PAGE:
DID YOU KNOW? According to research, “the cost of preventing the next pandemic is just 2 per cent of the cost we are paying for COVID-19”. Learn about the natural ways to prevent the next pandemic
It’s been more than a year since the Covid-19 took over and changed our traditional lifestyles. Since the vicious virus began people have many questions juggling in their minds, like – when will corona end, will there be another wave of coronavirus or are there any ways to prevent the next pandemic? Well! In this blog, we will be discussing about the natural ways to prevent the next pandemic.
A study published in Science, a leading outlet for scientific news, commentary and cutting-edge research, found that “the costs of preventing future zoonotic outbreaks like COVID-19—by preventing deforestation and regulating the wildlife trade—are as little as $22 billion a year, 2% of the economic and mortality costs of responding to the COVID-19 pandemic, which some economists predict could reach $10-20 trillion”.
Ways for preventing the next pandemic:
- Reduce Deforestation
According to scientists, deforestation is largely to blame for pandemics. As humans invade the undisturbed forest, they expose themselves to animals and the diseases they carry.
“Whether it is someone hunting for bush meat or shopping at a wild animal and fish market, virus outbreak can happen at any place where there is wildlife,” says Lee Hannah, Conservation International Scientist. “The risk becomes even higher when countries cut forests for urbanisation because they are also creating new edges of the forest, which can increase exposure to animals and animal-borne diseases that can infect humans.”
“But the entire process is stoppable and reversible if countries invest in strategies that support the adequate decrease of deforestation,” says Roehrdanz. He also adds, “Just 10% of tropical forests hold more than half of the global risk for zoonotic disease emergence or ‘spillover’ from animals to humans”.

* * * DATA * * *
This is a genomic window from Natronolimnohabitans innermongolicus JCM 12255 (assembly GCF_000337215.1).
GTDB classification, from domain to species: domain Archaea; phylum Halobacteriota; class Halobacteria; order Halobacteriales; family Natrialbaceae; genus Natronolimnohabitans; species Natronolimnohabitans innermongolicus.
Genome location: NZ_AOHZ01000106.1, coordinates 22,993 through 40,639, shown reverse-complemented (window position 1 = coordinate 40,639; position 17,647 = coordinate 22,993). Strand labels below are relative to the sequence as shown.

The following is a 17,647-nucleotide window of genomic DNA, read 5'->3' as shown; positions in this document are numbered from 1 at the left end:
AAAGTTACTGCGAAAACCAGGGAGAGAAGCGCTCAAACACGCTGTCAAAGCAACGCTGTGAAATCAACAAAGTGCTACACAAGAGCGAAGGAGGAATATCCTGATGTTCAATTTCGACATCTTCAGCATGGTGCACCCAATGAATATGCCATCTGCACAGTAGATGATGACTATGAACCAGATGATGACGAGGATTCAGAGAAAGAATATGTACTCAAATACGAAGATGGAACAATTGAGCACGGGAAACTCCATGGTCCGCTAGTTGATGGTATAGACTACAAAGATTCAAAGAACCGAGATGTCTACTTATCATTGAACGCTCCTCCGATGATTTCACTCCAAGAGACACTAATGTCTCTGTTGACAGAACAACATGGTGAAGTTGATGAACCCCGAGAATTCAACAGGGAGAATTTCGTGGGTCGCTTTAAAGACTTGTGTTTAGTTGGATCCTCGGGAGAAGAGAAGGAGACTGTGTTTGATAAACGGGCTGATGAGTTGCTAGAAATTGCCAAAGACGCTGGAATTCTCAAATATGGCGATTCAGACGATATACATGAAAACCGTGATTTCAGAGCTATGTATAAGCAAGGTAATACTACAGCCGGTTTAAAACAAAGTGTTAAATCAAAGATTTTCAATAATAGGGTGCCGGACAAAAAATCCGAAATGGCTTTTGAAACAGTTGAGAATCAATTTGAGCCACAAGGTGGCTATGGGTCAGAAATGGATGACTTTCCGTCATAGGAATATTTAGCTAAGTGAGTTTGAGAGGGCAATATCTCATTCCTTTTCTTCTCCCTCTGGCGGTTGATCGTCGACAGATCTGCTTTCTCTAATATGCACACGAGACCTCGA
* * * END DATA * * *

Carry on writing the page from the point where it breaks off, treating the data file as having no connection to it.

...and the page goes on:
“To help prevent the next pandemic, it is essential for countries and businesses to protect forests rather than destroying them,” he said.
- Reduce Global Wildlife Trade
According to scientists, the markets that sell wild animals have likely been the origin of many zoonotic viruses, including coronavirus and the SARS that outbroke in 2003. But these markets are multibillion dollar revenue generators.
“Driven by whopping demand for wild animal delicacies, the global wildlife trade generates US$ 23 billion every year, but these treats come at a cost to public health,” says Ahumada. “As soon as these animals are traded beyond borders, the risk of a small zoonotic disease outbreak turning into a deadly pandemic increases exponentially.”
According to a new study, the foremost solution for preventing pandemics is banning the national and international trade of wild animals that have a high risk of spreading disease.
- Early Detection of Virus
The first case of coronavirus was confirmed in Wuhan, China on December 31, 2019. However, the studies reveal that the cruel virus had been spreading in the city undetected since November that year, triggering a pandemic that soon took over the world.
According to Hannah, “the best way to prevent these silent outbreaks is investing in research programs that could detect the virus at its source point itself.”
“There is a significant underreporting of human exposure to zoonotic viruses around the world,” Hannah said. “We need to actively trace and stop virus encroachment in areas where people are in high contact with wildlife.”
Organizations such as the EcoHealth Alliance, a non profit organization dedicated to protecting wildlife and public health from the emergence of disease, are already running several programs to monitor zoonotic diseases, but are unable to expand their functioning due to limited funding. The report found that a minimum investment of US$ 1.5 million per agency would offer a significant return on disease prevention.
“By identifying the areas that are most susceptible to virus spillover, countries can also target the communities that stand to benefit the most disease prevention strategies, including protective gear to prevent human-livestock contact, effective sanitation infrastructure and education programs,” says Hannah.
*The blog is based on the study of three Conservation International scientists – Lee Hannah, Jorge Ahumada and Patrick Roehrdanz.